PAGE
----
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There are many ways to visit the famous ruins at the Machu Picchu Sanctuary in Peru. Trekkers can hike and camp along the full 25-mile Inca Trail that leads into the Sanctuary. Those who enjoy hiking, but don’t want to camp, can do just the final stretch of the Inca Trail as a one day hike. And non-hikers can visit the Machu Picchu Sanctuary by train and shuttle bus. Machu Picchu is the name of the Incan archaeological complex that sits on a hill above the Urubamba river and the small town of Machu Picchu Pueblo (previously called Aguas Calientes). The town lies at an altitude of 6700 feet above sea level, and the Machu Picchu ruins are perched at 7972 feet. The ruins are nestled between two peaks, Huayna Picchu Mountain and Machu Picchu Mountain, and both peaks can be climbed by visitors if you have the required hiking permits in advance. In this blog post, we’ll share some tips on how to choose between these two spectacular Machu Picchu hikes, if you’d like to include one during your Machu Picchu Tour.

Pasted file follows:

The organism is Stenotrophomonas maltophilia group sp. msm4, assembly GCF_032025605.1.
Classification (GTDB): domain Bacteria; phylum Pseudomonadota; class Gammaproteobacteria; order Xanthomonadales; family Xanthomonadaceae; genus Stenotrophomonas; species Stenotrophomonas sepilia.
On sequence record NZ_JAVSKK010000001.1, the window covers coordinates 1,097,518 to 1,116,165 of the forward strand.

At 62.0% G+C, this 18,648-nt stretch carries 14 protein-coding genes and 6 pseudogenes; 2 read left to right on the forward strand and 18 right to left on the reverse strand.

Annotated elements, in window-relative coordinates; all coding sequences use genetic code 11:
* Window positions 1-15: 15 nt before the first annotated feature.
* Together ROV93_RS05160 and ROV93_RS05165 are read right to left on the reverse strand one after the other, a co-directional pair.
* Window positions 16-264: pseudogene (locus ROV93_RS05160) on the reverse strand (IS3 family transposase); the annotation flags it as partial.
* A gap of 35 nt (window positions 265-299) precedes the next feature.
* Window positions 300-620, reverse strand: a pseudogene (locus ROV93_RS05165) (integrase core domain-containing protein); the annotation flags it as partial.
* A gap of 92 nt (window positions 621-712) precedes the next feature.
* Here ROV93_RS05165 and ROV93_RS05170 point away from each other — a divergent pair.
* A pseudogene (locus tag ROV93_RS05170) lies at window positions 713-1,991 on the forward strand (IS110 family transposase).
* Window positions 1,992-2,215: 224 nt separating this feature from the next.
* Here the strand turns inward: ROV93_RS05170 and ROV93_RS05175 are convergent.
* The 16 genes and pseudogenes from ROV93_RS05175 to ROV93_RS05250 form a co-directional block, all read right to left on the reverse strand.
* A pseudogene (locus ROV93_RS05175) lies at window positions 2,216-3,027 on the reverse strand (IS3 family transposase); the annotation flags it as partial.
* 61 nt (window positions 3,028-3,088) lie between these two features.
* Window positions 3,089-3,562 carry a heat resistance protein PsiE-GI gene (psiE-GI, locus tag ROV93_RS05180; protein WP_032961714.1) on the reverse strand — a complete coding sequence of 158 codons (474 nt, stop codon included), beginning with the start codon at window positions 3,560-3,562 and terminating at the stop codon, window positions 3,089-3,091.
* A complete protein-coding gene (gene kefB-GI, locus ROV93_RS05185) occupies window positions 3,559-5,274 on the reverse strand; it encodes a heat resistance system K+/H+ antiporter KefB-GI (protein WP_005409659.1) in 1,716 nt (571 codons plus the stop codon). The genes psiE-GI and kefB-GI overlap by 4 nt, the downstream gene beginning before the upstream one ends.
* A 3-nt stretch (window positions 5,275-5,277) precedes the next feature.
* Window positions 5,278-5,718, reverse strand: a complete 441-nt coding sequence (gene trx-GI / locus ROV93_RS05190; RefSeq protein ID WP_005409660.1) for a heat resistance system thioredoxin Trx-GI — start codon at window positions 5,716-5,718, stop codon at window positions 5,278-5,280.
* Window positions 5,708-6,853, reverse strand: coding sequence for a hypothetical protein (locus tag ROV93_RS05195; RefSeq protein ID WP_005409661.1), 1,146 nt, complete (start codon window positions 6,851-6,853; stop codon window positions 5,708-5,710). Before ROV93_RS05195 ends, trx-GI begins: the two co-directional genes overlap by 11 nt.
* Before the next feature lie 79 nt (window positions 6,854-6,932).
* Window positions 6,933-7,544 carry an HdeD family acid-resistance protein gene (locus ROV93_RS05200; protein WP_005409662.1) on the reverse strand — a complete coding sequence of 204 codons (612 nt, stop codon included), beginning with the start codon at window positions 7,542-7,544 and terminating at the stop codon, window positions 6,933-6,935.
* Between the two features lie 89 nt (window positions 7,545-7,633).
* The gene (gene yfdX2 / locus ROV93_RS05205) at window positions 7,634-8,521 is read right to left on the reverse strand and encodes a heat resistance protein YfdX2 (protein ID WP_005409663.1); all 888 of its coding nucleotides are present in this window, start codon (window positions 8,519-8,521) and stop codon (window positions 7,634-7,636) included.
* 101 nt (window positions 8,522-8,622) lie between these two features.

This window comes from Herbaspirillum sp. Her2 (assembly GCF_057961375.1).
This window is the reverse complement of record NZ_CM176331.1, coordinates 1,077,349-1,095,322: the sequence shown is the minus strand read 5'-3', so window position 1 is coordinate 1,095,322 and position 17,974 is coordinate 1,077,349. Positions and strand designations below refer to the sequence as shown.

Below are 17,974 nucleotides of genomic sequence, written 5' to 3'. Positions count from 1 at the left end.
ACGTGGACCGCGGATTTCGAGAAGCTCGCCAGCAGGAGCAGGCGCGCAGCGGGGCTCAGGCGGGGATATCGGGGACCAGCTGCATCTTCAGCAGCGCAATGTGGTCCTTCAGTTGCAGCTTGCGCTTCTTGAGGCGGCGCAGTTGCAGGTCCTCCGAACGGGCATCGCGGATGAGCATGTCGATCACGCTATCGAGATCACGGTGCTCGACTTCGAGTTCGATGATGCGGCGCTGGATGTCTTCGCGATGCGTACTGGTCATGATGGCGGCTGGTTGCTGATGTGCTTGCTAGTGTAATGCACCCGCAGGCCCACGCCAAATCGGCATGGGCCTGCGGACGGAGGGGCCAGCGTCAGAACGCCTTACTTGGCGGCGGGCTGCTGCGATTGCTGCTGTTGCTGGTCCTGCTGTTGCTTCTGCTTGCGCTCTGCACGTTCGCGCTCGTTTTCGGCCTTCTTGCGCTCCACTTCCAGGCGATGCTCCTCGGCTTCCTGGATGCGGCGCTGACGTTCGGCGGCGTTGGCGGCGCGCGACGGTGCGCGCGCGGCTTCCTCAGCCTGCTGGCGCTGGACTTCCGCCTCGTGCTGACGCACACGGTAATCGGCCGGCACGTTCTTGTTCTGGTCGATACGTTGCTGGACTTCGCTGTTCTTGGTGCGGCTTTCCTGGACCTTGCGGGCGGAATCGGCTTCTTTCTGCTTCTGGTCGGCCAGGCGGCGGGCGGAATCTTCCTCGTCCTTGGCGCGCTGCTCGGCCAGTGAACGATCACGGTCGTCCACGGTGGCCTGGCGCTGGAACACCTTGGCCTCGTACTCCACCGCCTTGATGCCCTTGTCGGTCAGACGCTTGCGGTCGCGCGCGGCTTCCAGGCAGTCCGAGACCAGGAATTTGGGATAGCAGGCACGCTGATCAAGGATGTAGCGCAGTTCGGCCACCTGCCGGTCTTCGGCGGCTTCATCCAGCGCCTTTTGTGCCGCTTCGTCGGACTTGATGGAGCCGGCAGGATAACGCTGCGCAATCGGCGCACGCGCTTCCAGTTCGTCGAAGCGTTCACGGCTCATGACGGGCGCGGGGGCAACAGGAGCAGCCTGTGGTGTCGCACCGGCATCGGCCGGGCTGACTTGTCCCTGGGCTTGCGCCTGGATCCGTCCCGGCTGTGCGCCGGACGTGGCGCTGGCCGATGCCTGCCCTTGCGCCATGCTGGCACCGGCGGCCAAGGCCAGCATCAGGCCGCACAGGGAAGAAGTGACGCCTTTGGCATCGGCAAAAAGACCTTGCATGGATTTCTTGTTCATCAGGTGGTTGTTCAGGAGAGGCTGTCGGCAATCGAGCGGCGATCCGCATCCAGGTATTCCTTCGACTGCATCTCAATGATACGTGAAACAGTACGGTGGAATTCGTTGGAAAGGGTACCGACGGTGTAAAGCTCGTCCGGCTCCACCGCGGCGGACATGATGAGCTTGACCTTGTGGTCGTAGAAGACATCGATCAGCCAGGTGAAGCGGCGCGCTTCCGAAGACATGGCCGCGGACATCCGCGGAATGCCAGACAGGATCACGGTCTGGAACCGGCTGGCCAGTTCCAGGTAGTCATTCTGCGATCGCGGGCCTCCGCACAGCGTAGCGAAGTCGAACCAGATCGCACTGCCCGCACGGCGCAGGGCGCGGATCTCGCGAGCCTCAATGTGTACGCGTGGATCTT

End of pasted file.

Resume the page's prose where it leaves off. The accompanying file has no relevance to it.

Cambodia is a true gem of Southeast Asia. It is a country of contrasts with ancient architecture being swallowed up by the surrounding jungles at Ta Prohm, while just down the road, Siem Reap offers luxury accommodations, modern amenities, and fine dining.
Punta Arenas is Chile’s gateway to the Antarctic, but more famously, to Tierra del Fuego and Patagonia. This isolated city faces the Strait of Magellan and is the capital of the Magallanes province in Chile’s remote southern Patagonia region. What once started as a 19th century pioneer city full of sailors and sheep breeders, today Punta Arenas is a sprawling metropolis. Home to tree-lined squares, national parks and colonial mansions, it will surprise you with its sophisticated European architecture and ever changing weather!